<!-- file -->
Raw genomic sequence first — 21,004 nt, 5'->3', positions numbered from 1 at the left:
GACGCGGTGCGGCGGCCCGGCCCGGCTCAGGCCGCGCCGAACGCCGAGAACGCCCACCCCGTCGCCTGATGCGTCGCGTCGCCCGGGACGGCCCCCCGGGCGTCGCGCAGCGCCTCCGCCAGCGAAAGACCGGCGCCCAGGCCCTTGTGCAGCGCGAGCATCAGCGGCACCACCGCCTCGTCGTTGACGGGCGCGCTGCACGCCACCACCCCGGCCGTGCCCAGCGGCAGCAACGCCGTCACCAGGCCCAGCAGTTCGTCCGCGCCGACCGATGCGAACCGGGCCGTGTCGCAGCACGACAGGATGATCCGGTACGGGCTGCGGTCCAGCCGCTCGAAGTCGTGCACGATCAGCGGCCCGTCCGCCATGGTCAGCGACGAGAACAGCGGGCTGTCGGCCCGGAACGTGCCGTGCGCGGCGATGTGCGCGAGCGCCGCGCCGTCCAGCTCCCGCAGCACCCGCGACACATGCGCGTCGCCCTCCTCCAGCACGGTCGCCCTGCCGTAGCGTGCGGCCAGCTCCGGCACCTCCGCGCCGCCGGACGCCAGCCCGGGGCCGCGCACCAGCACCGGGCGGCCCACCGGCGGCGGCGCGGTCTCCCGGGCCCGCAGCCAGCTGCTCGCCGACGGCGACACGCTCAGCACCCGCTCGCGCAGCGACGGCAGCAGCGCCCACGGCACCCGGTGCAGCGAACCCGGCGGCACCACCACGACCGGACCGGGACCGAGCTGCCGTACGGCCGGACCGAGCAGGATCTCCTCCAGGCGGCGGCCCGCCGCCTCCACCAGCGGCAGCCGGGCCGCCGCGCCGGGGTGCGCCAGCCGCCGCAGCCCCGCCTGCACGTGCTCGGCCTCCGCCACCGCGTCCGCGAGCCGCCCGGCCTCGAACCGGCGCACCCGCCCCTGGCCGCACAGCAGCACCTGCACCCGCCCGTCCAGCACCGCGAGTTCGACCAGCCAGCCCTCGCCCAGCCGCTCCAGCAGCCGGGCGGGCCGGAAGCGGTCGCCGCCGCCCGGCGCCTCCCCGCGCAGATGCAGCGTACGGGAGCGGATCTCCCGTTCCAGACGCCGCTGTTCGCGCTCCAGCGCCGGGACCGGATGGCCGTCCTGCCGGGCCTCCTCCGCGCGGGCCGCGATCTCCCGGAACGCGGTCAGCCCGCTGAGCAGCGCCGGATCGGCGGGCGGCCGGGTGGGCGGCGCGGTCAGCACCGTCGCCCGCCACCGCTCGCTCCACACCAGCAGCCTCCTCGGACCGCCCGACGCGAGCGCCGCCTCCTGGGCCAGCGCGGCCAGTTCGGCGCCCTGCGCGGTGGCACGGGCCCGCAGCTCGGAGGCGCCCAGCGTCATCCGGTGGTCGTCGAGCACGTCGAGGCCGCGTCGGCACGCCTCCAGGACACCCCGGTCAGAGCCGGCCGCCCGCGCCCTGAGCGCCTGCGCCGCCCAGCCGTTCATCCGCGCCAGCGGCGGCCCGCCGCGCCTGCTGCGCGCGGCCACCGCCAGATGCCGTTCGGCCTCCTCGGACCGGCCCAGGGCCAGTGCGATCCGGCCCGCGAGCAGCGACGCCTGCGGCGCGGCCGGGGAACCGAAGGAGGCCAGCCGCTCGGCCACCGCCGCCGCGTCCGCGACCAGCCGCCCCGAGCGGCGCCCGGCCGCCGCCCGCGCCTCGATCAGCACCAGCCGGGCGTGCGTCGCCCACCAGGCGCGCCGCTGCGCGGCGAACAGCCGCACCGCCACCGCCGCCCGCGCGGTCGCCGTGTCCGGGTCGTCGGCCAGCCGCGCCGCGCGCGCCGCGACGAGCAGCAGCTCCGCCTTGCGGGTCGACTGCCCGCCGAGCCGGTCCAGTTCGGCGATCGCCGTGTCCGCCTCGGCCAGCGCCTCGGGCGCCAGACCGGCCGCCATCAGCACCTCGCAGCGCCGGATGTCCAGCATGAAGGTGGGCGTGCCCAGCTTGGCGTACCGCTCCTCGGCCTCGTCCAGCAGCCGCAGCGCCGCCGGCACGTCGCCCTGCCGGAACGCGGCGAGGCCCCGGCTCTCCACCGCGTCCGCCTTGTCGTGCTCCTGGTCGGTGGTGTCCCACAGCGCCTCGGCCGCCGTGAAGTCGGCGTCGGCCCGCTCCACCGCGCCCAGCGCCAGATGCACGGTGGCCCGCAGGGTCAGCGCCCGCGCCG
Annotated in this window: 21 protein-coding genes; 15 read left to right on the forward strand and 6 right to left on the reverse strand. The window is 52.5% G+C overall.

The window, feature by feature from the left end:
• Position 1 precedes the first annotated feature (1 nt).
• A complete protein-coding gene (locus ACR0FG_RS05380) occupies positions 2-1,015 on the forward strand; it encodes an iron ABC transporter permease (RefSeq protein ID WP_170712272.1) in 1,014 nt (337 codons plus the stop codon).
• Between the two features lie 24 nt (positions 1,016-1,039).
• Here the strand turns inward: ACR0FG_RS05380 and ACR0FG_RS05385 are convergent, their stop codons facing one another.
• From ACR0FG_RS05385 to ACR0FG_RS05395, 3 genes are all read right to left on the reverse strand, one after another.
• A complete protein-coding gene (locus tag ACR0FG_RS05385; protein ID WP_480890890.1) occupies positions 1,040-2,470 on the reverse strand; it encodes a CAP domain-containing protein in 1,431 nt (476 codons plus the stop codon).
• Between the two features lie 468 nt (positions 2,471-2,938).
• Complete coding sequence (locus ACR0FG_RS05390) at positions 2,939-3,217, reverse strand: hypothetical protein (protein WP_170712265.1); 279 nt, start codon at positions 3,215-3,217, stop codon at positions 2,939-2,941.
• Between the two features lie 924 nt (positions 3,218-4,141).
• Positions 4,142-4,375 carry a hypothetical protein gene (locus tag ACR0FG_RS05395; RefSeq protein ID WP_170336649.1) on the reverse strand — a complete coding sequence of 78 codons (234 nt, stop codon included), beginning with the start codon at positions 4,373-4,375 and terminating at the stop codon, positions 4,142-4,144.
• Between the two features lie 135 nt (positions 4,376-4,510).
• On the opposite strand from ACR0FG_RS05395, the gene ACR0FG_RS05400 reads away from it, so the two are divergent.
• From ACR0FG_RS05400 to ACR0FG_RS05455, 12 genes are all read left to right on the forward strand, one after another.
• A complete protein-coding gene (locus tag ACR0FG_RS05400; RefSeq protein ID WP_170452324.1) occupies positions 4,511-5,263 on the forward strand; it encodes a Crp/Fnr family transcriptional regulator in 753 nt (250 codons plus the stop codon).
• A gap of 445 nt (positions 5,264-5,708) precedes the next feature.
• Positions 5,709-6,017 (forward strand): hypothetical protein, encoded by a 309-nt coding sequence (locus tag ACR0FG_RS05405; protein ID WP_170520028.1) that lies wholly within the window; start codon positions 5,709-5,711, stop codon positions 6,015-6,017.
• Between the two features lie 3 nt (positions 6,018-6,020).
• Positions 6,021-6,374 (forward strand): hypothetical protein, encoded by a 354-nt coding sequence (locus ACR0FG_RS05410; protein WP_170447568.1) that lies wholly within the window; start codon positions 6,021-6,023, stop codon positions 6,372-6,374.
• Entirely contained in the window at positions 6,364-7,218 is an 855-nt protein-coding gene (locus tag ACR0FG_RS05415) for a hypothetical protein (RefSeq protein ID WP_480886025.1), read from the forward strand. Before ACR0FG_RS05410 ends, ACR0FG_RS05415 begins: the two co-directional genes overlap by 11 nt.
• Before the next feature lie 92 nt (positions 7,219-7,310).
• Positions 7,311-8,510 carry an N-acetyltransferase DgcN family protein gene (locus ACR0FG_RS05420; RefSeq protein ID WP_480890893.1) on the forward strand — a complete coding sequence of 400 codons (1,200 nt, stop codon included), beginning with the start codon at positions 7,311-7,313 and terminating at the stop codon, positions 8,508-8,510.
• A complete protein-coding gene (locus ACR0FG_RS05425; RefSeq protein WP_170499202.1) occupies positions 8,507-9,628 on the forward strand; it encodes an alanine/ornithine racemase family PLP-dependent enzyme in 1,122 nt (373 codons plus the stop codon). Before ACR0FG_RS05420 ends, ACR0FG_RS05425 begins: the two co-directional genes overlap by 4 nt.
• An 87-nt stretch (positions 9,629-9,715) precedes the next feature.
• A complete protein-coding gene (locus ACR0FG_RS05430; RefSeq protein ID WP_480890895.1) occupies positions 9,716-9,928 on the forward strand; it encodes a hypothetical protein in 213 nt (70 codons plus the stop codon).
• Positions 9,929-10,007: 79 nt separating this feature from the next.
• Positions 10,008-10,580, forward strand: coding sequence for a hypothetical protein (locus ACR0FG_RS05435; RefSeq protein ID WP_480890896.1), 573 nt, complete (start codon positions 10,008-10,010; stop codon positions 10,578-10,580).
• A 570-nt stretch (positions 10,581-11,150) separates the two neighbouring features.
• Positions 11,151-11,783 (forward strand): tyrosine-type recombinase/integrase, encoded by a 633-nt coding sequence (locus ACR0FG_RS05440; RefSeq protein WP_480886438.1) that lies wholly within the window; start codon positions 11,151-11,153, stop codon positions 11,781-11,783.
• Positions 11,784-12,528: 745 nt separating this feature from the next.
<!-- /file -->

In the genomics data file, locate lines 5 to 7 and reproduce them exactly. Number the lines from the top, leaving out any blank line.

• Position 1 precedes the first annotated feature (1 nt).
• A complete protein-coding gene (locus ACR0FG_RS05380) occupies positions 2-1,015 on the forward strand; it encodes an iron ABC transporter permease (RefSeq protein ID WP_170712272.1) in 1,014 nt (337 codons plus the stop codon).
• Between the two features lie 24 nt (positions 1,016-1,039).